I’ll probably go for some stickier tires next year. It seems like Bridgestone RE71Rs are the way to go.
I changed my stock brake pads for some pads that ACRE recommended to me: the Acre Light Sports Brake Pads. They said that these are perfect for those who don’t do competition racing and intend to drive the car in a more aggressive way. I gotta say, these pads are damn near perfect. They grip sooner, they don’t seem to fade at all and they really give a more aggressive feel to the car. The OEM ND pads are great, and when you come from a NA and NB, you feel like the ND is a braking monster. But, when you’re used to the ND and switch to better brake pads, it’s day-and-night difference. I loved the fact that they did not produce too much brake dust, they didn’t squeal at all and did not need to be warmed to be efficient. During my runs at Deal’s Gap, they were great and reminded me that my tires were not so great.
One little modification that I really enjoyed was the Nielex Knucle Support Brace. After installing it, I didn’t have to correct steering much during highway driving and it felt like a totally different vehicle. The front end was much stiffer and it felt more “solid” with much less flex towards the front suspension. There’s a whole debate about it on some forums, but in my experience, everyone who tries it can really say that there’s a difference between this and stock. It’s personally one of my favorite modifications and Nielex told us that they sold hundreds of them to ND owners who all appreciate it. Some people who tried the car said that the feeling is similar to adding a bigger front sway bar to the vehicle. To me, it felt like the car was much more “connected” to me.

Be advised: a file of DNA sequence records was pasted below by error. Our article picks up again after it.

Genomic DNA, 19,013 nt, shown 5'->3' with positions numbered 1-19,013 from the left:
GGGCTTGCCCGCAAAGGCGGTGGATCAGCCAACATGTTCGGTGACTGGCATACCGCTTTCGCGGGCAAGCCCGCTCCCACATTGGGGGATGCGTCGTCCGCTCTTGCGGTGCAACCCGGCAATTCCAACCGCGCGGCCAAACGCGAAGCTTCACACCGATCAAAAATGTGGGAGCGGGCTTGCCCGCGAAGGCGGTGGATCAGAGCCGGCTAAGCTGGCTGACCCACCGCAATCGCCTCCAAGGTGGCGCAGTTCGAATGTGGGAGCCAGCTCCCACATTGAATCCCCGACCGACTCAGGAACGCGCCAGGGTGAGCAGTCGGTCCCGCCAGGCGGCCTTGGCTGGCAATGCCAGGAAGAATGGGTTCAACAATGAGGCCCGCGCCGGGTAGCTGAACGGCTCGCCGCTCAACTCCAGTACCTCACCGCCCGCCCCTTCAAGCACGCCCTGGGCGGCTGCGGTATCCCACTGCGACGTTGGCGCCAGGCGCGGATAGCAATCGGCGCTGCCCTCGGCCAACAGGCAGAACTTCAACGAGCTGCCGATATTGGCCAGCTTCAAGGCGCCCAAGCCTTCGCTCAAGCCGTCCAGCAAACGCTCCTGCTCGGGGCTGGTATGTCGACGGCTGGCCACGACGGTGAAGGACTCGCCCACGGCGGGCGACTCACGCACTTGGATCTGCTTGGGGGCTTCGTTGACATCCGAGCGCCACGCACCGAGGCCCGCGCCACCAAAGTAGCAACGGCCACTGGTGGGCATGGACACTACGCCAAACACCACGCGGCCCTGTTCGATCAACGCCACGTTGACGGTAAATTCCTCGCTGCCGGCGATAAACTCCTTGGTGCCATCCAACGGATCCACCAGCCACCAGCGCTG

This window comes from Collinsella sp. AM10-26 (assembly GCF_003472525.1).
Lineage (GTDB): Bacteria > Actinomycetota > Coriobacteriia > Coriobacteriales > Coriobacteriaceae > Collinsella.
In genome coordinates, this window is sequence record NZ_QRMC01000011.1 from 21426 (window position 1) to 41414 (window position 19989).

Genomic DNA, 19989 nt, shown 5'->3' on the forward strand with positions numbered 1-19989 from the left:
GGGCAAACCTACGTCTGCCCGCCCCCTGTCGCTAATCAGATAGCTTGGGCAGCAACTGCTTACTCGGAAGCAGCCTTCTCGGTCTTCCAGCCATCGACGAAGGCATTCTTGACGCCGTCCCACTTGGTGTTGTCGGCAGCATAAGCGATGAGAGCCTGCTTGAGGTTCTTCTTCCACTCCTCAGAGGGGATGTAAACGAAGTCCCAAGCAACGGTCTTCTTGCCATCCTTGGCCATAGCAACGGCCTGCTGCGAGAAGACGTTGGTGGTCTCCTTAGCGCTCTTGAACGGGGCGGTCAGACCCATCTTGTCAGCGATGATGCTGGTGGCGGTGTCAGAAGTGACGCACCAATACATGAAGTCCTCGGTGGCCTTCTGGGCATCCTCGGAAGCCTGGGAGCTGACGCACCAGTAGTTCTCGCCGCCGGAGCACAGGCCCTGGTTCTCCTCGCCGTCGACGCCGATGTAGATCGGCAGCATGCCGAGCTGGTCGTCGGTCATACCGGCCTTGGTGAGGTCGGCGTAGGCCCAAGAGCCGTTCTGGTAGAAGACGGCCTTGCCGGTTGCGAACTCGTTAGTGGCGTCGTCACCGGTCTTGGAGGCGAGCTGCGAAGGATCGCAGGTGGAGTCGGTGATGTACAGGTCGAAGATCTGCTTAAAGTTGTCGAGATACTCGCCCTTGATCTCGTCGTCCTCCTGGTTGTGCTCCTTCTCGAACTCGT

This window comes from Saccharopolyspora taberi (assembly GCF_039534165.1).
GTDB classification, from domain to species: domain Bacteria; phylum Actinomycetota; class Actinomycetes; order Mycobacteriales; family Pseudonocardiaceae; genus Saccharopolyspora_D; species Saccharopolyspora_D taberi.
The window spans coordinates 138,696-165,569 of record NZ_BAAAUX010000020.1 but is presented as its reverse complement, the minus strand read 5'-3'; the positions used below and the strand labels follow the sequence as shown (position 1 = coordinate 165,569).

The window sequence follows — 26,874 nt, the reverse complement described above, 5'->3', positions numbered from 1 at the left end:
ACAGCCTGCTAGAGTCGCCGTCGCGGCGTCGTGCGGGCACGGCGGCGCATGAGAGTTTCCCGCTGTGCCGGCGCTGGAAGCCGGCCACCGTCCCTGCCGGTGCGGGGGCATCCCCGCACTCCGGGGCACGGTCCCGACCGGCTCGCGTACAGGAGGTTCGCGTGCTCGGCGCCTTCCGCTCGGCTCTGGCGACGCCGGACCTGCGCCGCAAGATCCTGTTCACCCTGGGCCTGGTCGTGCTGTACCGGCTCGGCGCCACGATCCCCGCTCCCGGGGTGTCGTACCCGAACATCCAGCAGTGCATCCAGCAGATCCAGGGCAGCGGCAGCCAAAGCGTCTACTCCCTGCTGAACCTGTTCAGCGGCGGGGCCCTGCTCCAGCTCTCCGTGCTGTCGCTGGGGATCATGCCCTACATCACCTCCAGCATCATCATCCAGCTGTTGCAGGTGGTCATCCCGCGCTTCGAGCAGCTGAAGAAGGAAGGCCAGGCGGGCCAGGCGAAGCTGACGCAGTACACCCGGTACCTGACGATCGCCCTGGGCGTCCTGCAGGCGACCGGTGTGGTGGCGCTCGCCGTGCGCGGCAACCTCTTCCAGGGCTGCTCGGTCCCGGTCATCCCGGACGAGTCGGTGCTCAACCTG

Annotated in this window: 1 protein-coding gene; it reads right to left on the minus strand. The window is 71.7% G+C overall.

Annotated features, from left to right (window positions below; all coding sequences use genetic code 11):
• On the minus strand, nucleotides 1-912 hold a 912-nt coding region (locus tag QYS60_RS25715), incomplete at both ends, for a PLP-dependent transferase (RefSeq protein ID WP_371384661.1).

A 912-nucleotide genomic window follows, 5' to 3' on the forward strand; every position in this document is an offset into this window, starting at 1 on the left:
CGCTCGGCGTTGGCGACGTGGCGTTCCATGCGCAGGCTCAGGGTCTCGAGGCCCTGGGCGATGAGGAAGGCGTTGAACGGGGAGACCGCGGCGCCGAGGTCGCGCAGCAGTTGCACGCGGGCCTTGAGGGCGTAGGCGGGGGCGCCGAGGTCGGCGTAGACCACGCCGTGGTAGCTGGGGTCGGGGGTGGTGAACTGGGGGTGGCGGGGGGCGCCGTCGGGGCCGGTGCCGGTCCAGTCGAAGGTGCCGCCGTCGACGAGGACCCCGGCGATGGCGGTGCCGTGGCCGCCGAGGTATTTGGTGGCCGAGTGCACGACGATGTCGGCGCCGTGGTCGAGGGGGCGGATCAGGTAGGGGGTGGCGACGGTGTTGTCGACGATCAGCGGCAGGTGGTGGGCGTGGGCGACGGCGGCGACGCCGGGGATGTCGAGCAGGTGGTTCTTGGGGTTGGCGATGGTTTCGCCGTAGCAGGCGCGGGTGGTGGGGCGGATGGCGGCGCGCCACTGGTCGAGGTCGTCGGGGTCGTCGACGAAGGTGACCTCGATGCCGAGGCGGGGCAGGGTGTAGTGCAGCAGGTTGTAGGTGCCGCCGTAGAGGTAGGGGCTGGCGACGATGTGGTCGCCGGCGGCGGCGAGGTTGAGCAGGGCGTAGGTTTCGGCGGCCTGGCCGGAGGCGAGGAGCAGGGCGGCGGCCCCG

(Picture taken from my visit at Nielex in Hiroshima. Blog post coming soon)
I’ll keep this one short, as I’ll post a full review of the Fujimura Gentle Sound Exhaust in the next days or weeks. At first, I was not sure about running a single tip exhaust that was a bit angled. After a while, I got used to it and really started to like the minimalistic look.
I first thought that the exhaust was extremely loud, but it seems that the ND is just VERY silent from factory. When compared to NA, NB and NC, it seemed that my exhaust was not much louder than other cars. One thing I have to say is that it feels awesome to hear the vehicle when you push it (which you don’t get with stock). But when driving on the highway, the exhaust becomes silent. No annoying drone or anything to make a long trip abominable. On cruise control, we really couldn’t hear it.
Also worth noting is a point a friend of mine made: Loud Pipes Save Lives. That’s very true; when you pass trucks (or higher vehicles), you can just put the pedal to the floor and they’re guaranteed to know someone’s next to them. It helped me avoid many incidents during this trip.